One common complaint we hear from homeowners is in regard to their home’s comfort level, with an uneven temperature throughout the home. This often leads to a discussion about zone control. A homeowner in Pelham, NH recently had this complaint and asked about the “rules” for zone control in his home. While there may not necessarily be any “rules” there are some general guidelines that can help when considering your home’s zone control.
Spring is finally in the air and many homeowners all over the state are gladly flinging open their doors and windows to let the fresh air in. In the past one homeowner in Milford, NH always found this time of year insufferable. His allergies would make him miserable, even being indoors at home was unbearable. The home either felt stuffy with the door and windows sealed, or he was welcoming the springtime pollen in through the windows.
While it can be pretty terrible to lose your heat quite suddenly in the middle of winter, a year-round concern for homeowners should be their home’s hot water heater.
We recently received a call from a homeowner in Goffstown, NH. He had purchased a new home and was looking to make the change from the home’s existing oil heating system to natural gas. There are many reasons why homeowners convert their home from an old oil heating system, the most common of which is that they are simply looking for a cleaner, more environmentally friendly way to heat their home.
Those with asthma and other respiratory problems often find spring to be a difficult time of year. While there isn’t much that can be done about the outdoors, ensuring that your home’s indoor air quality is free of dust, pollen and other contaminants can go a long way to making things more comfortable at home.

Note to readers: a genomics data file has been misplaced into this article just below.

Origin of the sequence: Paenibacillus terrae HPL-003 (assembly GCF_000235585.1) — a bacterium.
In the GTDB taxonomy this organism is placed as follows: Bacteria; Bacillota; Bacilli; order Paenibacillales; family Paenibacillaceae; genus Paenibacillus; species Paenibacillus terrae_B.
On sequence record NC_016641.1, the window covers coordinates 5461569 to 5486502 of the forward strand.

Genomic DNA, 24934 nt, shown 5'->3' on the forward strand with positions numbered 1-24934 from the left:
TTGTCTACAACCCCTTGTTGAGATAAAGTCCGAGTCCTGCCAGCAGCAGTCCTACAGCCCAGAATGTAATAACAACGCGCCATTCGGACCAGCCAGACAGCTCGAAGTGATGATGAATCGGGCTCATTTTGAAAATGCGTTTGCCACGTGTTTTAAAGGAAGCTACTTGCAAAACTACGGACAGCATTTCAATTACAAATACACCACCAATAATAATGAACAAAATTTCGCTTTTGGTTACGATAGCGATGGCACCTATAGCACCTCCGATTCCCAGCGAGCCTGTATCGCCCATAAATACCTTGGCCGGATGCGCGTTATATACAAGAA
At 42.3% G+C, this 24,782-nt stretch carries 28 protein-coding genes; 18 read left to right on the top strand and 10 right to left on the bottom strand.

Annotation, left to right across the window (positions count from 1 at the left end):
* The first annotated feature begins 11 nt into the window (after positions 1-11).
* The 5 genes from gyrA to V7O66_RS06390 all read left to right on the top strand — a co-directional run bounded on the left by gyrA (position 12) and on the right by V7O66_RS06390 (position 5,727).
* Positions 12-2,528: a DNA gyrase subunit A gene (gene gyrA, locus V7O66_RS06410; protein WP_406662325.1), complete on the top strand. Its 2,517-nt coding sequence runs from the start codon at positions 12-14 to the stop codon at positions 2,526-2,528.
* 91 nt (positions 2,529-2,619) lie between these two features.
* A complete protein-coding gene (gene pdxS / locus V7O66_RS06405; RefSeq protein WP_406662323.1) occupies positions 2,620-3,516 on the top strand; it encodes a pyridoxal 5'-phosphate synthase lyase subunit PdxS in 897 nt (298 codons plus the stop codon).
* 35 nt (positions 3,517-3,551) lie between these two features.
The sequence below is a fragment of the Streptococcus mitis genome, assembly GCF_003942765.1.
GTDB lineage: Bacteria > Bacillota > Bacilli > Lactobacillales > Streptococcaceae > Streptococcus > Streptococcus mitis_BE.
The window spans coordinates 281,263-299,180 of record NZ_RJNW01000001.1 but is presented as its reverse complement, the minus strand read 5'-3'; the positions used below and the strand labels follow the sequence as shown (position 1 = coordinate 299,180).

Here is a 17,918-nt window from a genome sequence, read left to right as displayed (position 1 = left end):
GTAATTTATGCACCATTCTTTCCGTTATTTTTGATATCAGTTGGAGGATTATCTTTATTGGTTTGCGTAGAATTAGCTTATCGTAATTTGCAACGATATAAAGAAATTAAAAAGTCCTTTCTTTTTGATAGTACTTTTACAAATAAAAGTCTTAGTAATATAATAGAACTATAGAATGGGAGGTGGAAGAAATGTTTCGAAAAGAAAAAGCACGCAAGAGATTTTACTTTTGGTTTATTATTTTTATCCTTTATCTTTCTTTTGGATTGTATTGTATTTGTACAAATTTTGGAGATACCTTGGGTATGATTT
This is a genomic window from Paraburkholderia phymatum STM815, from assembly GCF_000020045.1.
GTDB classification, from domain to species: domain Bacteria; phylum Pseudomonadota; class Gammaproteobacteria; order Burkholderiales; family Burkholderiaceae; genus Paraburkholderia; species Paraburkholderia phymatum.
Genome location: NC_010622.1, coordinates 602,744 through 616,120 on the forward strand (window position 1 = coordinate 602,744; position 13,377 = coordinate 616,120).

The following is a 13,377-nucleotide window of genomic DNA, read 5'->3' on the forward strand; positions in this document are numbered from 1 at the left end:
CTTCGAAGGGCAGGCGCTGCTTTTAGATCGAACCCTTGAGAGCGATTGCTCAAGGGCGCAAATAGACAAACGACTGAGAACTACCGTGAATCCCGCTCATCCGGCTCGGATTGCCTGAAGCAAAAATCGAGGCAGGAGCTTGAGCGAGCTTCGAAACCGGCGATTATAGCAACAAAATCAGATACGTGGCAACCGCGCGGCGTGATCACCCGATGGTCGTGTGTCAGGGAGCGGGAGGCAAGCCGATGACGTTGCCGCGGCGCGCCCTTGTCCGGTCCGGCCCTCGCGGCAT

Homeowner in Litchfield, NH Finds Improved Air Quality Significantly Eases His Allergies
A Litchfield, NH homeowner was struggling with the onset of springtime allergies. To his dismay, staying at home indoors for days at a time was not easing the symptoms. The problem lay in his home’s poor indoor air quality. The older heating and cooling system was in need of replacement, making this a great time to address the contaminants in the air such as dust and pollen and recirculating them throughout the home.
Joyce Cooling & Heating installed a new unit, including the PureAir Air Purification system in this customer’s home. The PureAir system is engineered to remove all contaminants from the air, because it is attached to the whole house system it is more effective than traditional air cleaners.
A short time after the new unit and air purification system was installed, this Litchfield homeowner began to feel relief from his debilitating allergies, breathing easier when at home. As an added benefit, the system not only improved the indoor air quality by leaps and bounds, but it also helped to improve the efficiency of the home’s HVAC system.
An air purification system like PureAir is ideal for homeowners purchasing a new unit that suffer from the effects of poor indoor air quality, which include dizziness, headaches, and exacerbated allergies and asthma symptoms.